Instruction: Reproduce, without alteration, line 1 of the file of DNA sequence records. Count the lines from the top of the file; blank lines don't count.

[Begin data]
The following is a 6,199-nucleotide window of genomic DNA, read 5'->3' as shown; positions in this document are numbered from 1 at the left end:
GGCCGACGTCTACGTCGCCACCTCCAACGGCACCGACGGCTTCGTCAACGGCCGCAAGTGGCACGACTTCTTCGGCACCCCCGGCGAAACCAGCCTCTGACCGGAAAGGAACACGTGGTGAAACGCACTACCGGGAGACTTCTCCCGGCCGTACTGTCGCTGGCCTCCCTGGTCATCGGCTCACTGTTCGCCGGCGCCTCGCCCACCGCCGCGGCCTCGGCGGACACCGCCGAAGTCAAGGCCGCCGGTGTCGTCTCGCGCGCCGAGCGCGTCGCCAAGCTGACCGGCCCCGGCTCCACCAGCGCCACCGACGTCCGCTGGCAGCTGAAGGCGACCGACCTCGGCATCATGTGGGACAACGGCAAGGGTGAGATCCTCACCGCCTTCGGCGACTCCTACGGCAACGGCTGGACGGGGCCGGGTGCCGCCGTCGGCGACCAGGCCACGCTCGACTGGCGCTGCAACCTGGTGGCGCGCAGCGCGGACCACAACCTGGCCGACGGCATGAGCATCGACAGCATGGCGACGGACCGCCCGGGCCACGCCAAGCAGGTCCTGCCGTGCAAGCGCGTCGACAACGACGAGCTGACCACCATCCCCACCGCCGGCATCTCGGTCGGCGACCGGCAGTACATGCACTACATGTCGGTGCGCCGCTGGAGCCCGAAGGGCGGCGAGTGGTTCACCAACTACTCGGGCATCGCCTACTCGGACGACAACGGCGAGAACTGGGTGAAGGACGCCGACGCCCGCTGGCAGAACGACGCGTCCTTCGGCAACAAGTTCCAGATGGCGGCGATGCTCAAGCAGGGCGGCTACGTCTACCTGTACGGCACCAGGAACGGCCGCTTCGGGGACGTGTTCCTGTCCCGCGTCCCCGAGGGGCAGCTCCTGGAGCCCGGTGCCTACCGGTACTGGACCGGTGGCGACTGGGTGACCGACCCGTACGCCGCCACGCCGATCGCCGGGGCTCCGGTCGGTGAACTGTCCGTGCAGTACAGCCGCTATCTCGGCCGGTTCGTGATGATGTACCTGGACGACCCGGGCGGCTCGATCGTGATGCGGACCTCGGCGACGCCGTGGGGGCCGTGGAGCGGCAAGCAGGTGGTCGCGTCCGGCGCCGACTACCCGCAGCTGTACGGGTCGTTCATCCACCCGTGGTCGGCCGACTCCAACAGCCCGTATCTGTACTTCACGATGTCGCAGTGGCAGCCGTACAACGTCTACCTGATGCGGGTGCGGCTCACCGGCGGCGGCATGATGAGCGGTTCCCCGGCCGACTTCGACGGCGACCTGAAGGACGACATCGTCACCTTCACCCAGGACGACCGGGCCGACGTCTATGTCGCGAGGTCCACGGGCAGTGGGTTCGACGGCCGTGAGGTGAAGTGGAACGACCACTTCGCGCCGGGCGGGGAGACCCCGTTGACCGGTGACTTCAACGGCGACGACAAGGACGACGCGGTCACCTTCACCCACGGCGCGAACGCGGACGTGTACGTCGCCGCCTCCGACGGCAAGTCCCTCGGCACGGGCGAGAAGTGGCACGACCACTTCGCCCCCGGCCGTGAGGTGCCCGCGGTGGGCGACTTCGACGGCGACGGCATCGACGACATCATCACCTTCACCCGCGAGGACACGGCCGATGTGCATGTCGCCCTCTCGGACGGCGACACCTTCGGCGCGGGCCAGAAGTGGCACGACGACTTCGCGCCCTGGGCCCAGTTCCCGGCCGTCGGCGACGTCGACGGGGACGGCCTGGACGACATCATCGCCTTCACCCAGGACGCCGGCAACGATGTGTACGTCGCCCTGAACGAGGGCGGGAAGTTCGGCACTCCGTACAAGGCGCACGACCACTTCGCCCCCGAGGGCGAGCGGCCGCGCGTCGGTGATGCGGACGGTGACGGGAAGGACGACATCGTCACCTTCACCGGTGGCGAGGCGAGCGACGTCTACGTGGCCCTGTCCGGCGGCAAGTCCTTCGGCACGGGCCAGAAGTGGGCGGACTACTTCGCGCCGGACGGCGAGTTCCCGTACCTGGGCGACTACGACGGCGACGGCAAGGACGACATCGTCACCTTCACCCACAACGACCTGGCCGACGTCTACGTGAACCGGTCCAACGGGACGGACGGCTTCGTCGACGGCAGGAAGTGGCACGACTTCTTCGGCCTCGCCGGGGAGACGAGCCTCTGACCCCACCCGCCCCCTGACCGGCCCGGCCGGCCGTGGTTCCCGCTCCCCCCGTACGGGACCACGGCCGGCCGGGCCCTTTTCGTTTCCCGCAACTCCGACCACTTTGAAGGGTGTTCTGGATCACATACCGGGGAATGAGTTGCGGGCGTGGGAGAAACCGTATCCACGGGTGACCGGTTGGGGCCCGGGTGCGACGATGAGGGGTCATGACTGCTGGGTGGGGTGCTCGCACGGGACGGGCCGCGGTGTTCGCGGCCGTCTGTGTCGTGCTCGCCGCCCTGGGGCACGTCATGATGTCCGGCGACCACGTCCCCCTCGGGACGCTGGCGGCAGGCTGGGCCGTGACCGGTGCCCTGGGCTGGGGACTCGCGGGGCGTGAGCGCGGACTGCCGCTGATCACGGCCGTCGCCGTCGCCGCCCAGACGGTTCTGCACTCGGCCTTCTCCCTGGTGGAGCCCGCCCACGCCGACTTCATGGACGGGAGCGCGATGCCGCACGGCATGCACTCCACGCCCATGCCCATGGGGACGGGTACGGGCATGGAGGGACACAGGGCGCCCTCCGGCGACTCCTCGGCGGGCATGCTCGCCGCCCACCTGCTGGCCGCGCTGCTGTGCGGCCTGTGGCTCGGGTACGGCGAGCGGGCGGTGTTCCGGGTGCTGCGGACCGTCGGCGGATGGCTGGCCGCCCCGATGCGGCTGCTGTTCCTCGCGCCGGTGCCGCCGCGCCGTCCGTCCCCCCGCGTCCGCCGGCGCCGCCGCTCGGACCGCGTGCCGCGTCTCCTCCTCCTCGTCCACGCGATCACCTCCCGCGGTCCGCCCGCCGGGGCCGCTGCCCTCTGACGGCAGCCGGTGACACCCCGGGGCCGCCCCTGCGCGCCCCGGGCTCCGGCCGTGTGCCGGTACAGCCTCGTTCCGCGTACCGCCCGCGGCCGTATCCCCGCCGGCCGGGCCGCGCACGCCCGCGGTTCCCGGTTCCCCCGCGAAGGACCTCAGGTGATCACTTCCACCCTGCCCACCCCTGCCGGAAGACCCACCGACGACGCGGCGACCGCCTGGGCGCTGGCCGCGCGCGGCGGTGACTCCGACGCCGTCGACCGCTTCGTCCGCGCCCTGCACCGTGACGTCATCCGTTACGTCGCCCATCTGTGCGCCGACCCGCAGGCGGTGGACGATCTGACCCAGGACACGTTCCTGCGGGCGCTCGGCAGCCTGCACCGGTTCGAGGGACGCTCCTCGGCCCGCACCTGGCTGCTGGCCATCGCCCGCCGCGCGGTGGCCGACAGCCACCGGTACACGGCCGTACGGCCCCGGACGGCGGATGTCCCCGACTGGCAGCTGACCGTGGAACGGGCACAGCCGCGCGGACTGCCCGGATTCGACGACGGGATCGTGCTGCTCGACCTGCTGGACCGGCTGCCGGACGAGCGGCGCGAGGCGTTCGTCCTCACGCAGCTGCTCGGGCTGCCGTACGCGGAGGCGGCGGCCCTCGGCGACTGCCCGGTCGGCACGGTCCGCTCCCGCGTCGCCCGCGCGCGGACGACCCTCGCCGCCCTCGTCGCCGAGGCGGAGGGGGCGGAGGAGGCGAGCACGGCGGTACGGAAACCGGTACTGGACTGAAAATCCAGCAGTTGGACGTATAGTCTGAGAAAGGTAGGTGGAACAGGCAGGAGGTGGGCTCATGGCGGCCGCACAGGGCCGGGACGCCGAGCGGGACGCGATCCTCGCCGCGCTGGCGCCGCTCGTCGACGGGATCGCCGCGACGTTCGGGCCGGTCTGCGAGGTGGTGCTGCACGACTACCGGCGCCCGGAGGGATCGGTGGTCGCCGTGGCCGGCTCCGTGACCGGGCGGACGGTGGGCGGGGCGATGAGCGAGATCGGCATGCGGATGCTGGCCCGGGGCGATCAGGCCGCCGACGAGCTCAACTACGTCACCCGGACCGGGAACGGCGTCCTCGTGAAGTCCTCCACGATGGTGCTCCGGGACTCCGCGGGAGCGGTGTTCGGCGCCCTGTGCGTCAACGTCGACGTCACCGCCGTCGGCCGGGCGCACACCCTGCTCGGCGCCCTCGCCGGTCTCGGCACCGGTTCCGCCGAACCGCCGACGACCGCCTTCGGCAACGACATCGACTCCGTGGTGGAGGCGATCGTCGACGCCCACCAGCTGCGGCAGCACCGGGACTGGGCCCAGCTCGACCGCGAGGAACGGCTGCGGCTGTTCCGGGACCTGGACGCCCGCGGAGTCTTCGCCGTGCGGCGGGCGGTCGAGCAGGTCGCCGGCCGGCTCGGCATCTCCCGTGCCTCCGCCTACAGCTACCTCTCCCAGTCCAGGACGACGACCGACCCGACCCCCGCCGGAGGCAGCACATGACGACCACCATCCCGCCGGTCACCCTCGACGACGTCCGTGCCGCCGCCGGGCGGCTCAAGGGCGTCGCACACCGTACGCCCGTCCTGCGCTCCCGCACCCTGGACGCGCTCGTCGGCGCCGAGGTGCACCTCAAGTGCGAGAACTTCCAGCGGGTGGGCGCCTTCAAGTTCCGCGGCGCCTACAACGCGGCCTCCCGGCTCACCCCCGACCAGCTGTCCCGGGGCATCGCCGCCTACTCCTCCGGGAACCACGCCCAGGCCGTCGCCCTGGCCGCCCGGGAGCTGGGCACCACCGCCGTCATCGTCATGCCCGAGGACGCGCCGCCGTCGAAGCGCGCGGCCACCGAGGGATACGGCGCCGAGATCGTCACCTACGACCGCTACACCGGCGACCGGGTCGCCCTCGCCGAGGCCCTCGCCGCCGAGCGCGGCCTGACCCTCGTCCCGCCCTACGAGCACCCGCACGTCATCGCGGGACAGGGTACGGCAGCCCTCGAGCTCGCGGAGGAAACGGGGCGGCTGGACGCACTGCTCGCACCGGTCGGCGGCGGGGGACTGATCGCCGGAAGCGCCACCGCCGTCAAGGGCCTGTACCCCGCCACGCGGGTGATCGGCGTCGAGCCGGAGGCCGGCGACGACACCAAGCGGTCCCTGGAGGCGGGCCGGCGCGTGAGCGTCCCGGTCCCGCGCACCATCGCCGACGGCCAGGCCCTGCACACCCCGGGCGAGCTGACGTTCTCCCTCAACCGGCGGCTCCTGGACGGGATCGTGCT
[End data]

The following is a 6,199-nucleotide window of genomic DNA, read 5'->3' as shown; positions in this document are numbered from 1 at the left end: